Ingestible device in pill form to monitor health

A team of scientists has created an innovative ingestible device. It is in the form of a pill and, when ingested, introduces a device into the body capable of monitoring the individual’s vital signs directly from the intestine.

Pill-shaped ingestible device

Ingestible device that monitors vital signs

This advanced device spent its testing period in clinical trials with human participants, continuously monitoring crucial aspects such as breathing and heart rate.

The results of this pioneering study were published in November 2023 in the prestigious magazine “Device”. This advance represents a significant milestone in health monitoring, offering new perspectives for personalized medical care.

The person in charge of the study is gastroenterologist Giovanni Traverso, who works at Bringham and Women’s Hospital, and is also a researcher at MIT (Massachusetts Institute of Technology). He stated that, the pill helps with diagnosis and monitors various types of conditions without needing to admit the patient to a hospital for necessary studies.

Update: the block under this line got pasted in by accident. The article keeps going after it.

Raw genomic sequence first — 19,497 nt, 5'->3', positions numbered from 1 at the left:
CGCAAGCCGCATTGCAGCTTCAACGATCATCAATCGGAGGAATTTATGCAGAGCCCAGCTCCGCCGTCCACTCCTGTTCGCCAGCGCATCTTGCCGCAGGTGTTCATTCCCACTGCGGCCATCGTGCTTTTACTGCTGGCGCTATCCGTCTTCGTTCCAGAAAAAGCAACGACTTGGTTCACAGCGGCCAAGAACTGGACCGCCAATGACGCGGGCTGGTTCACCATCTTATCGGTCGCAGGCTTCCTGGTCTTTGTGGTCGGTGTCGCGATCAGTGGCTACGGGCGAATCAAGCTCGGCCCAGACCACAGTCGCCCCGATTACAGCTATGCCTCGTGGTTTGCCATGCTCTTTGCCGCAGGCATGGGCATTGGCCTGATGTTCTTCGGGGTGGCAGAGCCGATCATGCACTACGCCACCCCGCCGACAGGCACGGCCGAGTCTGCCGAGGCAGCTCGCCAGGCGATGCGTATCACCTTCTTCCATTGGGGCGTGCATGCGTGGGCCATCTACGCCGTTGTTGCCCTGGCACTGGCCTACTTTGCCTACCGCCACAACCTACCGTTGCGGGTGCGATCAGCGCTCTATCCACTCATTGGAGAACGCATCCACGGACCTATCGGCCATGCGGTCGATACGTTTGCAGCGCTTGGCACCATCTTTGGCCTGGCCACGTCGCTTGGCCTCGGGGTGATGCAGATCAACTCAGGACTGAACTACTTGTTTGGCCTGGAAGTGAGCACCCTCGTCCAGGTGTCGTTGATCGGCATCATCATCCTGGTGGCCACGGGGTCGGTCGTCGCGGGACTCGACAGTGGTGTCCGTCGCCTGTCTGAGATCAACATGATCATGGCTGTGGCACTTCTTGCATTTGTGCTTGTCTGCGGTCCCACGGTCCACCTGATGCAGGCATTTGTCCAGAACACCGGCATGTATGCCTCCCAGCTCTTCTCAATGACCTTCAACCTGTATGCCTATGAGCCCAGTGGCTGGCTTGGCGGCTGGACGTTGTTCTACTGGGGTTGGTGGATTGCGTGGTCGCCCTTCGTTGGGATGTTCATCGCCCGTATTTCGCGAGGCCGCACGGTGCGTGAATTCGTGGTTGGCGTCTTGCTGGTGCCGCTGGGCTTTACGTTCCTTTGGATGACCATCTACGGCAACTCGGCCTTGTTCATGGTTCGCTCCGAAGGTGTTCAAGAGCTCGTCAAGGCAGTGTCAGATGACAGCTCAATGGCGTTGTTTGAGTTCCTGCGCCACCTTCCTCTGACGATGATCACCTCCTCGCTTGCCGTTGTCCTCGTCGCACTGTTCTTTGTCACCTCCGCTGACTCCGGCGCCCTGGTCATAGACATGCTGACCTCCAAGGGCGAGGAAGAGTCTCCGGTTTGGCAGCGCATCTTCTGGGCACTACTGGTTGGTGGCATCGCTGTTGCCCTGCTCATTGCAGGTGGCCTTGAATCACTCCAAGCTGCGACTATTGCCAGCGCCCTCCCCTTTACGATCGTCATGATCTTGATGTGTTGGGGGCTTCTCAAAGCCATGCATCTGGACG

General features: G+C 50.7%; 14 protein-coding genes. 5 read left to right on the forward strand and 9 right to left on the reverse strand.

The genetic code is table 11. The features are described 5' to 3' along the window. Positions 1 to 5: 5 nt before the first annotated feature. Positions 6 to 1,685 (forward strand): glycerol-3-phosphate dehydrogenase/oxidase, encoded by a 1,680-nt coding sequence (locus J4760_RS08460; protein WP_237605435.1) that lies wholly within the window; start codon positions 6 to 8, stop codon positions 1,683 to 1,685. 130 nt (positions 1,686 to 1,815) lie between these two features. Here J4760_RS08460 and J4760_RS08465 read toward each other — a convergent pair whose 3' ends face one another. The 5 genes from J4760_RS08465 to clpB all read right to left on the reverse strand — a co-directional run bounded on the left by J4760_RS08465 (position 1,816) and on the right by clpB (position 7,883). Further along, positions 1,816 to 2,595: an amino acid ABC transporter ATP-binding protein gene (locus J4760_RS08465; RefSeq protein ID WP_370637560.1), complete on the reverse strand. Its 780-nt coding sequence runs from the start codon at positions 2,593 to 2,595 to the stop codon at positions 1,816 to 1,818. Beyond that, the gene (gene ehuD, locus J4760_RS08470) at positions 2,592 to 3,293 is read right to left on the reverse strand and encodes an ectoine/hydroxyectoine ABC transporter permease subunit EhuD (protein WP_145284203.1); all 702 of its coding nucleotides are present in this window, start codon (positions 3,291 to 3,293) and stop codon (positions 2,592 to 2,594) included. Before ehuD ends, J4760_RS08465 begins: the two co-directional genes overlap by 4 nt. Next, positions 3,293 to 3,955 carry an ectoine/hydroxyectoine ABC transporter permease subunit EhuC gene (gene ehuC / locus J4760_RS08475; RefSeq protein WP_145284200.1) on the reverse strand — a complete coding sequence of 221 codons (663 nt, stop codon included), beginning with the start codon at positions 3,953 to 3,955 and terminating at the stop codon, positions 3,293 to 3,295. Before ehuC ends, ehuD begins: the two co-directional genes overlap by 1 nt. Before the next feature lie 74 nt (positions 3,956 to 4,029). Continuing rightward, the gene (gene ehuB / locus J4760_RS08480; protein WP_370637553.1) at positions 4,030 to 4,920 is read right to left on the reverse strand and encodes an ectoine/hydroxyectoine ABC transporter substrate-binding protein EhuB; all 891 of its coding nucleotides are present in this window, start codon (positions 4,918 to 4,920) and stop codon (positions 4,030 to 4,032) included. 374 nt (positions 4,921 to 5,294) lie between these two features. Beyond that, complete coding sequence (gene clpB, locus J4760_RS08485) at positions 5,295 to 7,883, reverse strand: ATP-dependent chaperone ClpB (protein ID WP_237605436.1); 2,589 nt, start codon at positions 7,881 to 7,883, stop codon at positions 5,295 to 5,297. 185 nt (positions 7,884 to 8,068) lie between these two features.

Using the pill with device

In recent times, science has developed different ingestible devices. They are easy to operate, since no surgical intervention is required to implant them, as is the case with pacemakers.

The patient must take it like any normal pill. The device included inside a simple pill helps perform colonoscopies. Until now, it was a procedure that was only carried out by admitting the patient to a hospital.

The new pill, called VM, works by monitoring the body’s mini-vibrations associated with breathing and heartbeat. From its location in the digestive tract, it can control when the individual stops breathing, for example, due to apnea.

As a first test, the scientific team placed the pill in the stomachs of sleeping pigs under anesthesia. They were then given an injection of fentanyl to stop them breathing. When there is an overdose of fentanyl in a human, the same thing happens as the result that was achieved in pigs, the person stops breathing.

Next, the team gave the VM pill to human patients who were being treated for sleep apnea. This disorder stops breathing for a few moments when the person is sleeping.

The test was conducted on 10 patients at West Virginia University, who were given the VM pill. The device contained in the pill detected when the patients’ respiratory rate was interrupted and controlled their cardiac activity with an effectiveness of 92.7%.

They were also able to show that the pill is safe, with all patients excreting the device in the days after the test. Until now, the pill settles in the intestine and remains there for a day. Although they schedule longer follow-ups, modifications can be made to prolong the time the ingestible device stays in the body.

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